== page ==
Magnus Johnsson

Cognitive Scientist, Computer Scientist





Referee Assignments



Action Recognition


PhD Students

AI Research AB



I'm a cross-disciplinary scientist. Though I have degrees I'm also to a large extent an autodidact. My research interests are wide and include computational modeling, computational intelligence, artificial neural networks, artificial intelligence, computational cognitive neuroscience, cognitive robotics, data science, cognitive architectures, and the philosophy of mind. I have two main goals, to try to understand how brains and cognition work from a systems perspective by computational modelling, and to develop artificial intelligence methods and artificial cognitive architectures. I'm interested in applications of artificial intelligence to solve practical problems, for example medical diagnosis, forecasting and control of robots, and in entrepreneurship/commercialization related to such applications. I'm also curious about consciousness and qualia, as well as in epistemological and other philosophical questions.

I do research on artificial neural networks (ANNs) and other kinds of machine learning, as well as machine learning applications and other applications, e.g. medical diagnosis and data mining. I have a particularly strong interest in self-organizing neural networks, and I have invented some novel variants of the self-organizing map (SOM). One of these, the associative self-organizing map (A-SOM) was invented to be used as a building block (roughly modelling a cortical area in the brain) in artificial cognitive architectures. An A-SOM can learn to associate its self-organized representation of input with arbitrarily many sets of additional input. For example, it can learn to associate its activity with the activity in another A-SOM or with its own activity at one or more earlier moments in time. This enables cross-modal expectations (as for example expecting thunder after seeing a lightning), and what could be seen as mental imagination in an artificial cognitive architecture by a mechanism called internal simulation. The internal simulation hypothesis is related to the mirror neuron theory and was proposed by Germund Hesslow. It proposes that when we imagine that we perceive or act, similar neural activity patterns are elicited in the same brain areas as if we actually had those perceptions or carried out those actions we imagined. The neural activity patterns produced by imagination thus correspond to those elicited had the stimuli/response sequences actually taken place.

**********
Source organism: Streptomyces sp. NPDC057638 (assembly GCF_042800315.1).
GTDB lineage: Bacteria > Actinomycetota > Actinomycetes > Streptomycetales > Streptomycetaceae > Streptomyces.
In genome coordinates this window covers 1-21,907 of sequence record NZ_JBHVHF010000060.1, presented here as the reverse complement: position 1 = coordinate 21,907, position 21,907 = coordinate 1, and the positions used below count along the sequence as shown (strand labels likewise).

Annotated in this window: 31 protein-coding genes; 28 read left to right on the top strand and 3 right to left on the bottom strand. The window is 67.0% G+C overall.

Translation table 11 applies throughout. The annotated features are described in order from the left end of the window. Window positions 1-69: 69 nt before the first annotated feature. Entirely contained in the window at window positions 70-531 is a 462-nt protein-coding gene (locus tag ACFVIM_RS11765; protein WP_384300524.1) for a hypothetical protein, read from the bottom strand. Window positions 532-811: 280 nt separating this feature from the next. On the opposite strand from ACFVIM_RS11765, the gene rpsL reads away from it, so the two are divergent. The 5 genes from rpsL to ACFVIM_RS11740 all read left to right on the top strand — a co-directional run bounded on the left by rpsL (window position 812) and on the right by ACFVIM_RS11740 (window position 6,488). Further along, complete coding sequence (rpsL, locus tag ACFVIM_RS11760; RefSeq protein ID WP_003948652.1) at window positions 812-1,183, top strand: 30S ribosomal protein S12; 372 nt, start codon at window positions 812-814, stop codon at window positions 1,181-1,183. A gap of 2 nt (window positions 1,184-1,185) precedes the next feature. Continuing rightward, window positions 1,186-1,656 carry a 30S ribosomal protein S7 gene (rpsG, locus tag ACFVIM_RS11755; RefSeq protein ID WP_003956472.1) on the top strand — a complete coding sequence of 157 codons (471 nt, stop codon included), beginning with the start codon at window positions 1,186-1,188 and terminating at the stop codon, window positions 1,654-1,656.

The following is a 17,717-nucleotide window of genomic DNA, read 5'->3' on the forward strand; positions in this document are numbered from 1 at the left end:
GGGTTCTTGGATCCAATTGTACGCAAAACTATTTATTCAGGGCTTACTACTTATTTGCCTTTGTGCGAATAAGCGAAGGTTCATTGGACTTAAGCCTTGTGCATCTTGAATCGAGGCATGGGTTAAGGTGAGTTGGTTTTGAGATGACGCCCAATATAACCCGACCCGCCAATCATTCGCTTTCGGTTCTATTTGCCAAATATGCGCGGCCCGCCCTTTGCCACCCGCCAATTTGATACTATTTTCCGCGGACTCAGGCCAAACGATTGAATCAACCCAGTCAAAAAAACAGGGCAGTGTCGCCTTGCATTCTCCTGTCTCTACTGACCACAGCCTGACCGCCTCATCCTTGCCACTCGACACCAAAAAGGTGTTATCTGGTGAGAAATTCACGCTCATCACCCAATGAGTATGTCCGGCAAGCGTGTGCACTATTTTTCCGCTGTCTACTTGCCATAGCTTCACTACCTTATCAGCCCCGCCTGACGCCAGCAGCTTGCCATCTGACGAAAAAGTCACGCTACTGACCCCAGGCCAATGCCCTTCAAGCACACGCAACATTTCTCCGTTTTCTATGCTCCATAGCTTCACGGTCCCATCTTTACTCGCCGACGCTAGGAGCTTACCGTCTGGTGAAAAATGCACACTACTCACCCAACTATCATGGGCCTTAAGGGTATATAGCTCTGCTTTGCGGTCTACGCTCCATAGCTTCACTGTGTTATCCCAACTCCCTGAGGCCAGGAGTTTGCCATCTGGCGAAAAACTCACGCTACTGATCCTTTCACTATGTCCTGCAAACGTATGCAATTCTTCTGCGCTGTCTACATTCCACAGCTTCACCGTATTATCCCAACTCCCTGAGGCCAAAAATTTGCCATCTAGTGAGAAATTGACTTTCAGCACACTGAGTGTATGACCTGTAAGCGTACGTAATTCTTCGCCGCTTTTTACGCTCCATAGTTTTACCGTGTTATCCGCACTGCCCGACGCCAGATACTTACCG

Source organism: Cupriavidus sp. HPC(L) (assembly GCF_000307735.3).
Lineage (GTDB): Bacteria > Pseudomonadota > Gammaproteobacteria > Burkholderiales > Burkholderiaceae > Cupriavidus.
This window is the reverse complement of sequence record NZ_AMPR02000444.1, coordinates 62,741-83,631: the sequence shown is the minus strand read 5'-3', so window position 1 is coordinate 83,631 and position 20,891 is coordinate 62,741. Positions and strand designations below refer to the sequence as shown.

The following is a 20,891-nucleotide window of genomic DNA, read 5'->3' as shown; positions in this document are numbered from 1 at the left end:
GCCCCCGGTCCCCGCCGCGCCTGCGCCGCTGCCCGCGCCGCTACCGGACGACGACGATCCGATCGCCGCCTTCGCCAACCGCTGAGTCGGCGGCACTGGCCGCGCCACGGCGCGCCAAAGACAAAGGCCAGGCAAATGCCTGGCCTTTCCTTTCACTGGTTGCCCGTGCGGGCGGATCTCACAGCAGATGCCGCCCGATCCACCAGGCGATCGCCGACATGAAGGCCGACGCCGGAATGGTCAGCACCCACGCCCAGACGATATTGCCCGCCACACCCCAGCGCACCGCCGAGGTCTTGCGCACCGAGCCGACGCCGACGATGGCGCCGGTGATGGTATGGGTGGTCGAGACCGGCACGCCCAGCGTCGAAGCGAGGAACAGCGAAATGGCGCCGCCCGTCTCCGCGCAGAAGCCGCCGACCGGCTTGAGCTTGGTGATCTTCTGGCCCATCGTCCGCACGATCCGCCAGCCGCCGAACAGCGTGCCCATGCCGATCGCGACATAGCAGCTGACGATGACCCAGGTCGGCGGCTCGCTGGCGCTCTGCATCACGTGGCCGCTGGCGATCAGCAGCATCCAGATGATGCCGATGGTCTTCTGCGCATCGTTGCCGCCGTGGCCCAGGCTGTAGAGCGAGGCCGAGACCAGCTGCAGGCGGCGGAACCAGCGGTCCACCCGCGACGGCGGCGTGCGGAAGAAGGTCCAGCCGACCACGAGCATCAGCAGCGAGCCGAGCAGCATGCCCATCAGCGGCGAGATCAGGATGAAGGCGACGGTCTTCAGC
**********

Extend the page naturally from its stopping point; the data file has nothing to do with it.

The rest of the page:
I'm very interested in modelling in general for all kinds of applications, in the industry, in medicine, in finance etc. For example, I have been involved in simulating the re-organization of the somatosensory cortex after nerve injuries between the hand and the brain, and in modelling urological dysfunction. I have also done much work on bio-inspired touch perception in robots, and I have designed and built some (now outdated) robots for this aim.